I’m trying to make this a regular feature of my blogging schedule because it’s good to regularly reevaluate if/why you want to read a book – that way you don’t come back to your TBR years later and have no clue why a title piqued your interest in the first place. I’ve also added a summary of results bit at the bottom of each round so I can track how many books I’ve kept and ditched from my TBR shelf in each round and overall.

Just a reminder of how this works:

  • Go to your goodreads to-read shelf.
  • Order on ascending date added.
  • Take the first 5 (or 10 if you’re feeling adventurous) books
  • Read the synopses of the books
  • Decide: keep it or should it go?

Outside of doing these posts semi-regularly I have also been culling my TBR list at random points when I’m bored – all of this is good in terms of getting my TBR to a reasonable amount of books but it also means that these posts are getting harder for me to do as I’m beginning to really agonise over whether to ditch or keep books on there. Not that any of this is a bad thing! Let’s get going on the 10 books under scrutiny today…

1. A Single Man by Christopher Isherwood

Why is it there? I’ve seen the film and absolutely adored it, so naturally I wanted to read the book for myself. I don’t really know much about how this reads as a story, but I’m sure it will be enormously sad, based on how I felt about the film, and I just need to wait to be in the right mood for reading that sort of thing…
Do I own it? No
Verdict? Keep

2. The Old Curiosity Shop by Charles Dickens

Why is it there? Since I haven’t read nearly as many Dickens novels as I feel I ought to have, as a Literature graduate, I added all the Charles Dickens books to my TBR list many moons ago… and then did precisely nothing about it. As it stands, I’ve only read 5 of his novels and there’s like 15/16 – this is one of the many I haven’t yet read, but it sounds absolutely bonkers so I’m here for it, when I finally decide that reading a 500-page book is a good idea.
Do I own it? Yes
Verdict? Keep

3. Jackaby by William Ritter

Why is it there? I remember vaguely seeing this book pop up in some Booktubers’ hauled videos and then I saw Stephanie from Adventures of a Bibliophile review the series very positively, and that helped to move this book onto my actual TBR. It’s often described as a late 19th-century historical fiction/paranormal mystery that’s reminiscent of Doctor Who meets Sherlock, so I’m definitely up for trying that out sometime (hopefully) soon.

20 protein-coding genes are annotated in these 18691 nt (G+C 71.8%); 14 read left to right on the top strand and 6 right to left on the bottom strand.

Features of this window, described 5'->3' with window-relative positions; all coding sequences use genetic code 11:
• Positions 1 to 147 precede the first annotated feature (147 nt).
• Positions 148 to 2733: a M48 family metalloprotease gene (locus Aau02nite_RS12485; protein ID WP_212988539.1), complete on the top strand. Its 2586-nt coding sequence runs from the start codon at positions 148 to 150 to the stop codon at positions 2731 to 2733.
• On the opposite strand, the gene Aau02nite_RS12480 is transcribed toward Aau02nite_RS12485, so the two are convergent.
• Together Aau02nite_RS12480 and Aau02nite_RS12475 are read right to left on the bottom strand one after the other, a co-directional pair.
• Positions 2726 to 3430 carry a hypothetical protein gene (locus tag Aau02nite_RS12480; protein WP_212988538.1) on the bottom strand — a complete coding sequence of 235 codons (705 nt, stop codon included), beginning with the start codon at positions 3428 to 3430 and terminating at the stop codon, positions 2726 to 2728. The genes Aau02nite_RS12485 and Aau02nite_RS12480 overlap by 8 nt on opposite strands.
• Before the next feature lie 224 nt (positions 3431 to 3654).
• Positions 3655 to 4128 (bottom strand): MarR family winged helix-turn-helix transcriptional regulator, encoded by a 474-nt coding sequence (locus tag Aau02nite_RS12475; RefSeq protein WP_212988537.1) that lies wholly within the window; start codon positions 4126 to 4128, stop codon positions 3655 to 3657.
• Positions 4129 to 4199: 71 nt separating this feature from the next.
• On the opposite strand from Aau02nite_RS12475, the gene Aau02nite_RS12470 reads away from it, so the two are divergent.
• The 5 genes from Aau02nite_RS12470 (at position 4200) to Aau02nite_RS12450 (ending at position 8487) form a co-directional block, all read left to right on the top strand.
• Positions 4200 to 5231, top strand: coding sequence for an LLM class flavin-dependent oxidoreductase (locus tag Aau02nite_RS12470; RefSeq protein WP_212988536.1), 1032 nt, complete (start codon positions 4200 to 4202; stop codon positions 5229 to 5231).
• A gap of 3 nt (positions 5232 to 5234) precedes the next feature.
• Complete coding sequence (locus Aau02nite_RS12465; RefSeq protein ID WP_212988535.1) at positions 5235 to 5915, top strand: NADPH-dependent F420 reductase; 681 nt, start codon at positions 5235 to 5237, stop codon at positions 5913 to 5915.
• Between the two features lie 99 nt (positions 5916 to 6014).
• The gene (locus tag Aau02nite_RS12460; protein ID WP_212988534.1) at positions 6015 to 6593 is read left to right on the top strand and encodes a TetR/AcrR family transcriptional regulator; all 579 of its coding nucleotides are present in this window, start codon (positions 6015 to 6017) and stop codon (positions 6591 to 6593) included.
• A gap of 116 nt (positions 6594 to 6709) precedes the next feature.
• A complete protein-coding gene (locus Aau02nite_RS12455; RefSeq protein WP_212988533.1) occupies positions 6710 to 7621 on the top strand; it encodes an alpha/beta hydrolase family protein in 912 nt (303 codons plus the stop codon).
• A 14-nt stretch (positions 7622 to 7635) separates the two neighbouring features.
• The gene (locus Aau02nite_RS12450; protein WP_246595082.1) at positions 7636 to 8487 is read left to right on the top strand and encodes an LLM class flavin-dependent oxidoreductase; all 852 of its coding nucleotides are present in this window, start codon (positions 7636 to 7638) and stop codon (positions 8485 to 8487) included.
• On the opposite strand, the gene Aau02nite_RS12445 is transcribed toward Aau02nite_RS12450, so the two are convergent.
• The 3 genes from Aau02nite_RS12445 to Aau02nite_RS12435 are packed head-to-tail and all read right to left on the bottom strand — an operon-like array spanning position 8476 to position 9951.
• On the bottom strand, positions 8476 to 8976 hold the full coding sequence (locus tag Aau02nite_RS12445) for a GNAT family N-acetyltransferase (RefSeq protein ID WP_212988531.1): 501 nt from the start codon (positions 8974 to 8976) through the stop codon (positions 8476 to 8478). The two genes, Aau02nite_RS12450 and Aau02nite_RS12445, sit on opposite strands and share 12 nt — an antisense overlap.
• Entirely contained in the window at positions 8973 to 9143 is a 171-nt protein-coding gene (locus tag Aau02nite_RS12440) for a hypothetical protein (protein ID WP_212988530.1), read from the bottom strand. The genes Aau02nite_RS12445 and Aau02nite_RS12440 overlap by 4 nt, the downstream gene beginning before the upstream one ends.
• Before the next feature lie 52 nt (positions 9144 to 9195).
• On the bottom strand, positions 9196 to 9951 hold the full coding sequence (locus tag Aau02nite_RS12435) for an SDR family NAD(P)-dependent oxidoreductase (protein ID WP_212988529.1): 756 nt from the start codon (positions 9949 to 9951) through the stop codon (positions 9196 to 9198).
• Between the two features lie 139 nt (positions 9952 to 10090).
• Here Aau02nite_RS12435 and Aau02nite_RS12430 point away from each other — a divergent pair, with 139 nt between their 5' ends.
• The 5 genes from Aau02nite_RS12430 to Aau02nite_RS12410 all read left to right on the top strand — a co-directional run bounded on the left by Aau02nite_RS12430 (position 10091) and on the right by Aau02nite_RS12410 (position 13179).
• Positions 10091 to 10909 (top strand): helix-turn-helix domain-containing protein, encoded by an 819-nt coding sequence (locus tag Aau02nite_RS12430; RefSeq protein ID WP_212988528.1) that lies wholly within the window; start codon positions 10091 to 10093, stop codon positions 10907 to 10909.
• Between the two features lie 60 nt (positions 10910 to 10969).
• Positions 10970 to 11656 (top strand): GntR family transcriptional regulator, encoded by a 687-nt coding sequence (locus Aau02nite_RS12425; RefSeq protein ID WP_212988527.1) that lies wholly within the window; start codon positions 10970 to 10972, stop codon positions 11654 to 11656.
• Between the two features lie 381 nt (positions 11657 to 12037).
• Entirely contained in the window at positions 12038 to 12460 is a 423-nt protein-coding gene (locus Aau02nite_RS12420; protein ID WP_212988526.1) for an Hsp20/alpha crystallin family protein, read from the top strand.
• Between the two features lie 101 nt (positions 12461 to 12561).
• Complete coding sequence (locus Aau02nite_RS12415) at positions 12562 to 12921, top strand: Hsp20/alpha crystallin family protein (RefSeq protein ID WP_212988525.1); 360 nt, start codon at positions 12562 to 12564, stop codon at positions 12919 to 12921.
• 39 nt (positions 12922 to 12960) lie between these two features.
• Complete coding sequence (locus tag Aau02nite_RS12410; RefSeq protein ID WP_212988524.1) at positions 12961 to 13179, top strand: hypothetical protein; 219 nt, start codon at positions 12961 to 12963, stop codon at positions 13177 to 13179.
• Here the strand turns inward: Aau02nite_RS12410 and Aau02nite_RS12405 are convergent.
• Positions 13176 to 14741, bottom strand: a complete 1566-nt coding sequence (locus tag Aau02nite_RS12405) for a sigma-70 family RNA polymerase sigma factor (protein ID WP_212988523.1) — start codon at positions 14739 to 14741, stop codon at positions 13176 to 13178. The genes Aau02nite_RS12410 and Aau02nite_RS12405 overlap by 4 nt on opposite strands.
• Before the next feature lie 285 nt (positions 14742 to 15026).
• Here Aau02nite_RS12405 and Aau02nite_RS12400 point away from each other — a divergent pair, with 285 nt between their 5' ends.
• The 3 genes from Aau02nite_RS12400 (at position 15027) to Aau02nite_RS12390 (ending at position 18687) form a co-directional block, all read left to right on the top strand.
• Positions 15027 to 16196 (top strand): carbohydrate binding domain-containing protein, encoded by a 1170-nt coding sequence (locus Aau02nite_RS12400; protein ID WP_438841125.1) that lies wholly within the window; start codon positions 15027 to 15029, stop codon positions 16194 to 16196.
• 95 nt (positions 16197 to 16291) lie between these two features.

Do I own it? Yes
Verdict? Keep

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The Full Monte Readalong | Week Three

Bonsoir mes amis et bienvenue sur le blog pour la troisième semaine du ‘Le Comte de Monte Cristo’.

For those unaware of the reason for my (frankly shoddy) French, I am currently taking part in Laura from Reading In Bed‘s 2018 summer readalong for Alexandre Dumas’ The Count of Monte Cristo. We’ve reached Week Three in which I had a rather big crisis of faith as to why I was reading this book but I think I came out mostly unscathed, it’s just this post’s comprehensiveness which may be compromised in the struggle.

To catch up, check out my sign-up post, my week one update and my week two update, which will bring you up to speed with summaries of the first forty chapters of the book. You can also see how I’m doing (or not doing) every single day, by checking out my reading progress spreadsheet and I’m also updating periodically in a Twitter thread, using the hashtag #TheFullMonte.

At the end of Week Two, we left the Count of Monte Cristo having breakfast with his new found pals in Paris and (spoiler alert) Week Three sees more society schmoozing and maybe a vendetta or two and ends with another rather civilised invitation to dinner (it’s all about the food with these people). But let’s take a closer look at what happened in Chapters 41-60 in my usual overly long and slapdash (but not at all comprehensive) manner…

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Review | A Torch Against the Night by Sabaa Tahir

torch.jpgTitle: A Torch Against the Night (2016)
Author: Sabaa Tahir
Publisher: Harper Voyager
Read: 24th – 30th June 2018
Genre: young-adult; fantasy
Rating: 4 out of 5 stars

“After the events of the Fourth Trial, Martial soldiers hunt Elias and Laia as they flee the city of Serra. Laia and Elias are determined to break into the Empire’s most secure and dangerous prison to save Laia’s brother, even if for Elias it means giving up his last chance at freedom. They will have to fight every step of the way to outsmart their enemies: the bloodthirsty Emperor Marcus, the merciless Commandant, the sadistic Warden of Kauf, and, most heartbreaking of all, Helene, Elias’s former friend and the Empire’s newest Blood Shrike. Bound to Marcus’s will, Helene faces a torturous mission of her own, one that might destroy her: find the traitor Elias Veturius and the Scholar slave who helped him escape … and kill them both.” (Synopsis from the publisher)

* It goes without saying but, as this is a sequel to the first novel An Ember in the Ashes, there will be spoilers for the events/ending of the first book within this review. However, there will not be specific spoilers for the events, or ending, of A Torch Against the Night. *